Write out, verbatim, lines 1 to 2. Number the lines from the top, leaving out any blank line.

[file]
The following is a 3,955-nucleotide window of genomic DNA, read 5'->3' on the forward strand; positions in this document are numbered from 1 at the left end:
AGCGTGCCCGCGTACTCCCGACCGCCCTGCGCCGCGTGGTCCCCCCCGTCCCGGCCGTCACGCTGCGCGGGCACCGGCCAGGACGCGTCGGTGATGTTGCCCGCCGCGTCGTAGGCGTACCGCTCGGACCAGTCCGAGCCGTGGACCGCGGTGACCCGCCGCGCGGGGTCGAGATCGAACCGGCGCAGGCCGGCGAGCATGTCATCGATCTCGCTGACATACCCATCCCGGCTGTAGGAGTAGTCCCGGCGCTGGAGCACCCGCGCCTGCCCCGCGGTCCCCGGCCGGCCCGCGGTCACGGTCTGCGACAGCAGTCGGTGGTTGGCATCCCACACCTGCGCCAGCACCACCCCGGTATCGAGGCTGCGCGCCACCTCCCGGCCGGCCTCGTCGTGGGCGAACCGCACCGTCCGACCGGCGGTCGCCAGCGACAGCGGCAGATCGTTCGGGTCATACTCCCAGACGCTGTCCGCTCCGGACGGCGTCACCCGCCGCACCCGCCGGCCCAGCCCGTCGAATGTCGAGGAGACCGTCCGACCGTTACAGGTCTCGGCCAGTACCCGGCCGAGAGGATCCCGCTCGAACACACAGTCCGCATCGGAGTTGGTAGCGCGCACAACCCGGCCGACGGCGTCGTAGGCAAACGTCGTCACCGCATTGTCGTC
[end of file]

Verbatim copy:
The following is a 3,955-nucleotide window of genomic DNA, read 5'->3' on the forward strand; positions in this document are numbered from 1 at the left end:
AGCGTGCCCGCGTACTCCCGACCGCCCTGCGCCGCGTGGTCCCCCCCGTCCCGGCCGTCACGCTGCGCGGGCACCGGCCAGGACGCGTCGGTGATGTTGCCCGCCGCGTCGTAGGCGTACCGCTCGGACCAGTCCGAGCCGTGGACCGCGGTGACCCGCCGCGCGGGGTCGAGATCGAACCGGCGCAGGCCGGCGAGCATGTCATCGATCTCGCTGACATACCCATCCCGGCTGTAGGAGTAGTCCCGGCGCTGGAGCACCCGCGCCTGCCCCGCGGTCCCCGGCCGGCCCGCGGTCACGGTCTGCGACAGCAGTCGGTGGTTGGCATCCCACACCTGCGCCAGCACCACCCCGGTATCGAGGCTGCGCGCCACCTCCCGGCCGGCCTCGTCGTGGGCGAACCGCACCGTCCGACCGGCGGTCGCCAGCGACAGCGGCAGATCGTTCGGGTCATACTCCCAGACGCTGTCCGCTCCGGACGGCGTCACCCGCCGCACCCGCCGGCCCAGCCCGTCGAATGTCGAGGAGACCGTCCGACCGTTACAGGTCTCGGCCAGTACCCGGCCGAGAGGATCCCGCTCGAACACACAGTCCGCATCGGAGTTGGTAGCGCGCACAACCCGGCCGACGGCGTCGTAGGCAAACGTCGTCACCGCATTGTCGTC